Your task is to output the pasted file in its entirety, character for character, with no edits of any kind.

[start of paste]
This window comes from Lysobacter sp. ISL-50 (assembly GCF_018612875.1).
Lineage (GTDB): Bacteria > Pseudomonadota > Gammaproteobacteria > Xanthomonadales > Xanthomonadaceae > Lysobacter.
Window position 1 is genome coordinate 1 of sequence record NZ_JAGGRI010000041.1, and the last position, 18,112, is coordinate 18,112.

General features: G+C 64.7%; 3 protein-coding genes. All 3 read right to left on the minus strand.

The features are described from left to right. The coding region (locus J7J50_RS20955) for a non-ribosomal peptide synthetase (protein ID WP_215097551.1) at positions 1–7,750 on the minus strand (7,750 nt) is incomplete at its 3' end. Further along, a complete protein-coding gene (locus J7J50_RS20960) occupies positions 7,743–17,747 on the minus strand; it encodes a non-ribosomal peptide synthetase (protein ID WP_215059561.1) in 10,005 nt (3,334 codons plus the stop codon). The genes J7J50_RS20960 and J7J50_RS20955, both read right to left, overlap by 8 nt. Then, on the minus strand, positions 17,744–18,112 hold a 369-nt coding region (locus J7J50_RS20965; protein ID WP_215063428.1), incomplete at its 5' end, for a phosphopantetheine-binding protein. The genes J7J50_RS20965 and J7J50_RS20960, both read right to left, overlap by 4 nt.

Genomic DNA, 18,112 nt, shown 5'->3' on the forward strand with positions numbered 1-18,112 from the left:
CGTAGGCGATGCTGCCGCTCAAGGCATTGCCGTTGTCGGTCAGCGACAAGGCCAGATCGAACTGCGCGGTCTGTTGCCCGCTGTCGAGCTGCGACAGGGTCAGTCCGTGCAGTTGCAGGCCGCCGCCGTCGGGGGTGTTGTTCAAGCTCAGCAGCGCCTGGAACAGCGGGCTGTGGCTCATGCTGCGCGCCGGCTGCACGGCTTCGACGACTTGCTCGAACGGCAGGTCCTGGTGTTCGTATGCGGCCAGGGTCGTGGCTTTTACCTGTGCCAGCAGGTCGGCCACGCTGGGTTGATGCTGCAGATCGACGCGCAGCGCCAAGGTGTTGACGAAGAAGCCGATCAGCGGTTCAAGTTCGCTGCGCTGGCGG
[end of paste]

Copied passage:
This window comes from Lysobacter sp. ISL-50 (assembly GCF_018612875.1).
Lineage (GTDB): Bacteria > Pseudomonadota > Gammaproteobacteria > Xanthomonadales > Xanthomonadaceae > Lysobacter.
Window position 1 is genome coordinate 1 of sequence record NZ_JAGGRI010000041.1, and the last position, 18,112, is coordinate 18,112.

General features: G+C 64.7%; 3 protein-coding genes. All 3 read right to left on the minus strand.

The features are described from left to right. The coding region (locus J7J50_RS20955) for a non-ribosomal peptide synthetase (protein ID WP_215097551.1) at positions 1–7,750 on the minus strand (7,750 nt) is incomplete at its 3' end. Further along, a complete protein-coding gene (locus J7J50_RS20960) occupies positions 7,743–17,747 on the minus strand; it encodes a non-ribosomal peptide synthetase (protein ID WP_215059561.1) in 10,005 nt (3,334 codons plus the stop codon). The genes J7J50_RS20960 and J7J50_RS20955, both read right to left, overlap by 8 nt. Then, on the minus strand, positions 17,744–18,112 hold a 369-nt coding region (locus J7J50_RS20965; protein ID WP_215063428.1), incomplete at its 5' end, for a phosphopantetheine-binding protein. The genes J7J50_RS20965 and J7J50_RS20960, both read right to left, overlap by 4 nt.

Genomic DNA, 18,112 nt, shown 5'->3' on the forward strand with positions numbered 1-18,112 from the left:
CGTAGGCGATGCTGCCGCTCAAGGCATTGCCGTTGTCGGTCAGCGACAAGGCCAGATCGAACTGCGCGGTCTGTTGCCCGCTGTCGAGCTGCGACAGGGTCAGTCCGTGCAGTTGCAGGCCGCCGCCGTCGGGGGTGTTGTTCAAGCTCAGCAGCGCCTGGAACAGCGGGCTGTGGCTCATGCTGCGCGCCGGCTGCACGGCTTCGACGACTTGCTCGAACGGCAGGTCCTGGTGTTCGTATGCGGCCAGGGTCGTGGCTTTTACCTGTGCCAGCAGGTCGGCCACGCTGGGTTGATGCTGCAGATCGACGCGCAGCGCCAAGGTGTTGACGAAGAAGCCGATCAGCGGTTCAAGTTCGCTGCGCTGGCGG